The most important job of your chimney is for warm air come into your home and cold air to escape. Not only is this interchange important, but a clean chimney, that is well-maintained will also filter out most harmful gases. If anything gets inside your chimney and interrupts or diverts air in a way that is out of balance – your health and your home could be at risk.

In order to bring the right air in...at the right balance,  you cannot let anything blocking the air to remain. Annual maintenance of your chimney, keeps channels open.

In order to bring the right air in…at the right balance, you cannot let anything blocking the air to remain. Annual maintenance of your chimney, keeps channels open.

There are many reasons why a chimney gets too much draft. It could be due to a clogged chimney flue that’s filled with creosote. It could also be caused by other objects or even animals that make their way into the flue. Or it could also be because of poor chimney maintenance. It could be many other things. It’s important to solve this problem right away because of health and safety reasons. This can help lessen the chances for harmful toxins from entering the home and for it to safely make its way to the outside of the house without having to worry about fire or dangerous chemicals in the air.

You’ll know when there’s a draft when there is little amount of heat produced by the fire in your fireplace. Another basic observation is a distinct smell lingering inside or air entering your home through the firebox. Here at Jack Pixley Sweeps we make sure your home is cared for in the best way possible; with excellent services and licensed CSIA Certified Chimney Sweeps.

The Symptoms

  • Persistent smell inside the home
  • Difficulty in starting or keeping the fire despite using seasoned wood
  • Smoke spillage
  • Not enough heat

The Remedy

Draft in the chimney can be solved by doing four things:

  • First, what our people would usually do is to inspect your chimney. This can help them know what equipment to use, what other problems might be occurring and why draft existed in the first place.
  • Second, thorough cleaning/sweeping of the chimney is a must. This procedure will remove draft inside the chimney, providing unrestricted air to properly flow.
  • Third, sealing the leaks in your chimney can also be a good solution. You know how water can easily destroy the masonry walls and bricks in your chimney thus causing draft to happen and mold to form.
  • Lastly, is to have a chimney cap installed. This can keep out animals, birds and debris from accumulating in your chimney.

Clean Out the Creosote

Creosote Is Dirty And Dangerous

Most of the time, when chimney professionals like Jack Pixley Sweeps bring up the subject of creosote, we’re talking about fire safety. And there’s a good reason for that: Excessive creosote buildup — particularly if those creosote deposits develop into second or third stage creosote — can lead to a serious fire hazard.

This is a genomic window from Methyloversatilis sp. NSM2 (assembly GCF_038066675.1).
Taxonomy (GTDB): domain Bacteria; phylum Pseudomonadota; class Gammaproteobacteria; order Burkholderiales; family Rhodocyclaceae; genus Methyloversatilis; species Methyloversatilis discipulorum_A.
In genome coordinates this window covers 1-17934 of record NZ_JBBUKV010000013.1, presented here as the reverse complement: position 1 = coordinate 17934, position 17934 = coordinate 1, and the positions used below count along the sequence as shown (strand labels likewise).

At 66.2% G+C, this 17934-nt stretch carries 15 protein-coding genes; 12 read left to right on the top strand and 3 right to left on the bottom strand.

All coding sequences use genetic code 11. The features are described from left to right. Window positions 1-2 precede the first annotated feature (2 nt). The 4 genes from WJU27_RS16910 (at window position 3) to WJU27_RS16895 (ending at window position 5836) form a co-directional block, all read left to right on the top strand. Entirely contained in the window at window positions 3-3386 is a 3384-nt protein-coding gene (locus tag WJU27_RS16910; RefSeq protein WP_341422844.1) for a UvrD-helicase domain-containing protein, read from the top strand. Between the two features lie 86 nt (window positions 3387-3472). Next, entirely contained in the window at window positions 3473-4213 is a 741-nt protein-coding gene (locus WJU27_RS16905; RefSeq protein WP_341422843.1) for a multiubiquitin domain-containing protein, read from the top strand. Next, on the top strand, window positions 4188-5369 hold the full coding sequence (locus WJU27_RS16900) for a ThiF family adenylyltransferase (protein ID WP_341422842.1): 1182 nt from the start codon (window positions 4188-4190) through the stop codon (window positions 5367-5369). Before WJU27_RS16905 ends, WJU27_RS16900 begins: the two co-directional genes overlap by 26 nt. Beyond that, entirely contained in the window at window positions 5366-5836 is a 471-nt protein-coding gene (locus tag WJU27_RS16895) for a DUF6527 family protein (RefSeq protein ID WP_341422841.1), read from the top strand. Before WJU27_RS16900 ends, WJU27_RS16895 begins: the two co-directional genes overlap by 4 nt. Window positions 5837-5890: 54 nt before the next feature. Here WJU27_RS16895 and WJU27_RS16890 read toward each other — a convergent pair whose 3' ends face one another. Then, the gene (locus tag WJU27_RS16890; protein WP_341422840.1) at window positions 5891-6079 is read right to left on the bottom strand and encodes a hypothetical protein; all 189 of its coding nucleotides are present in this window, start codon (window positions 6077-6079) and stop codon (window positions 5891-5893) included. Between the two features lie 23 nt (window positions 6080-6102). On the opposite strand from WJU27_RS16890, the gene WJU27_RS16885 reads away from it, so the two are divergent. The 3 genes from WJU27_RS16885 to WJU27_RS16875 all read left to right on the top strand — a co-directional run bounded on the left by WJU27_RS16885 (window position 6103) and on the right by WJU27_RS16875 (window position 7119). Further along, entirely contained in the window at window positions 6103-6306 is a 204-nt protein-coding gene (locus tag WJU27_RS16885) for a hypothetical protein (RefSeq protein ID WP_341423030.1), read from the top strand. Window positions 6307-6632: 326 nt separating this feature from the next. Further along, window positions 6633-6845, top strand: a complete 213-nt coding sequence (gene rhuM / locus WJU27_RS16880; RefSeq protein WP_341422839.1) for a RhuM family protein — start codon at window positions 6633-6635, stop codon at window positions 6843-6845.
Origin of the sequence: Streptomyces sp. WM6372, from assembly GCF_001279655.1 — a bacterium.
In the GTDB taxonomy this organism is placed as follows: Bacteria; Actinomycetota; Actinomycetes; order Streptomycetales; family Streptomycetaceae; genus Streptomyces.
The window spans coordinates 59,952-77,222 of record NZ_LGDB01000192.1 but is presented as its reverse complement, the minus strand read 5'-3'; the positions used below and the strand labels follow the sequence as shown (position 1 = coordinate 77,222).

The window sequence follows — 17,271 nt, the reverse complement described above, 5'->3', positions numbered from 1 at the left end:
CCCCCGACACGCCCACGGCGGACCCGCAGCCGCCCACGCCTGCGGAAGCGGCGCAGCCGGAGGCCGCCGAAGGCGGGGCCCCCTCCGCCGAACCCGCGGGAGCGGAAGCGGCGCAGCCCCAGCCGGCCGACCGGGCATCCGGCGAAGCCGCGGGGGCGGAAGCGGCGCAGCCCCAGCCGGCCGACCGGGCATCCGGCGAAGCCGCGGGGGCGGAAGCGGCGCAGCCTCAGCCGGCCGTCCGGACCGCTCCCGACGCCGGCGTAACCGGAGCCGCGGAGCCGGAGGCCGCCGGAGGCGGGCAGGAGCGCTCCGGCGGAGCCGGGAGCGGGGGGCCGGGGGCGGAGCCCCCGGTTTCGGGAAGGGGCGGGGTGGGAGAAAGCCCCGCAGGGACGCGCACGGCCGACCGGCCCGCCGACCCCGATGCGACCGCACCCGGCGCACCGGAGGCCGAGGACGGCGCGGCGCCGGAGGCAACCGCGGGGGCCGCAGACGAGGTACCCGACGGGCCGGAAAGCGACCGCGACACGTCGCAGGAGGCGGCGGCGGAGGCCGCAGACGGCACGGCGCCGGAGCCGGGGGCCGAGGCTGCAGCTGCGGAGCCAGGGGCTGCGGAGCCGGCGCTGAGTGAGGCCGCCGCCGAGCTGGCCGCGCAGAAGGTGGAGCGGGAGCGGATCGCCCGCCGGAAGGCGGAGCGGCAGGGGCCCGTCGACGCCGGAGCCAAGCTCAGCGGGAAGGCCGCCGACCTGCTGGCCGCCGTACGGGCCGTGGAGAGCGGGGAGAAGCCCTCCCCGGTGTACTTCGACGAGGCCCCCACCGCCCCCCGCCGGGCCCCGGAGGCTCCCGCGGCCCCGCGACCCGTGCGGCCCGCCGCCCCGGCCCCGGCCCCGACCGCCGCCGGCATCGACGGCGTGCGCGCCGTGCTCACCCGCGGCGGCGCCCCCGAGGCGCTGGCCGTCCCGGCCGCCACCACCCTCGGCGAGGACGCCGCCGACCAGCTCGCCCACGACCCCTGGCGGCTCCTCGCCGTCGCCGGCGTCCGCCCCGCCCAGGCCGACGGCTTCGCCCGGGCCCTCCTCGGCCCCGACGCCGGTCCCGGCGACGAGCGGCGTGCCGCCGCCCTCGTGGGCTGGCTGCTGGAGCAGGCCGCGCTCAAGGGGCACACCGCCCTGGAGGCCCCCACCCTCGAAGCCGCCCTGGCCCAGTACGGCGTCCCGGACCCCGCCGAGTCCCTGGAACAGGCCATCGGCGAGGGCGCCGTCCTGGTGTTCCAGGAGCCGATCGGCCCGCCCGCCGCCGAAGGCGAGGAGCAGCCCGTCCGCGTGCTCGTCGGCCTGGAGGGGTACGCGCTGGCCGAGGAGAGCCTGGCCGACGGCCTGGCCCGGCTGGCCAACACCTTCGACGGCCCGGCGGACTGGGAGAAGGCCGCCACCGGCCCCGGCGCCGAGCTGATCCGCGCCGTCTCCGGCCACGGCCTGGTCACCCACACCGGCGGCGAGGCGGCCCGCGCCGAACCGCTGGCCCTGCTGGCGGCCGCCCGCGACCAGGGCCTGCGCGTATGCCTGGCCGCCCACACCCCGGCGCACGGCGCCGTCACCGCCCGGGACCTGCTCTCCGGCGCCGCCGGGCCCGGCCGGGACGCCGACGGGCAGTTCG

But that’s not the only reason creosote buildup is dangerous, and why regular chimney sweeping is an important part of safer chimney use. Creosote itself — and the various chemicals that make it up — has been shown to be toxic.

Creosote exposure can cause skin irritations, as well as breathing difficulties.

Creosote exposure can cause skin irritations, as well as breathing difficulties.

Creosote Development

Several different materials get dubbed creosote, including the dark liquid used to treat commercial lumber materials like railroad ties. The creosote we’re talking about is a chemical deposit that results from burning wood in a heating appliance. Gases rise in the chimney connected to that appliance as the wood burns, and the cooler flue causes condensation, resulting in creosote build-up.

The coal tar creosote used in wood treatment and the creosote in your flue do have something important in common, other than their descriptor: People should avoid prolonged direct exposure to either, because both can be dangerous.

Short-term and prolonged exposure to the chemicals in creosote has been shown to result in an array of health issues, from skin and respiratory irritation to stomach pains and a potential worsening of asthma symptoms, according the Agency for Toxic Substances and Disease Registry.

Limiting Creosote Exposure

Exposure to chimney creosote can happen in different ways. Airborne particles can be breathed in. Chemicals can be absorbed through the skin or — a particular concern with kids — orally, if fingers that came into contact with creosote were absent-mindedly put in your mouth.

Limiting exposure to creosote starts with limiting the development of creosote to begin with, by burning the right materials. Burning green or wetter wood leads to a cooler fire and more creosote — and burning anything else, like trash, can contribute to creosote build-up and give off toxic chemicals, depending on the material.

Sticking to burning kiln-dried or seasoned cordwood only is your best bet. It provides the best, cleanest burn, and is smarter to use both short and long term.

The other key step is having a professional chimney technician clean your flue regularly. During a chimney sweeping appointment, Jack Pixley Sweeps technicians will remove creosote deposits from your flue, using specially designed tools and vacuums to make sure the mess is completely confined and removed. Our technicians are trained to safely handle and safely dispose of creosote, so you don’t have to come into contact with it.

If you want to know more about creosote — and limiting and removing it from your chimney system — give Jack Pixley Sweeps a call. We’re always happy to help our clients!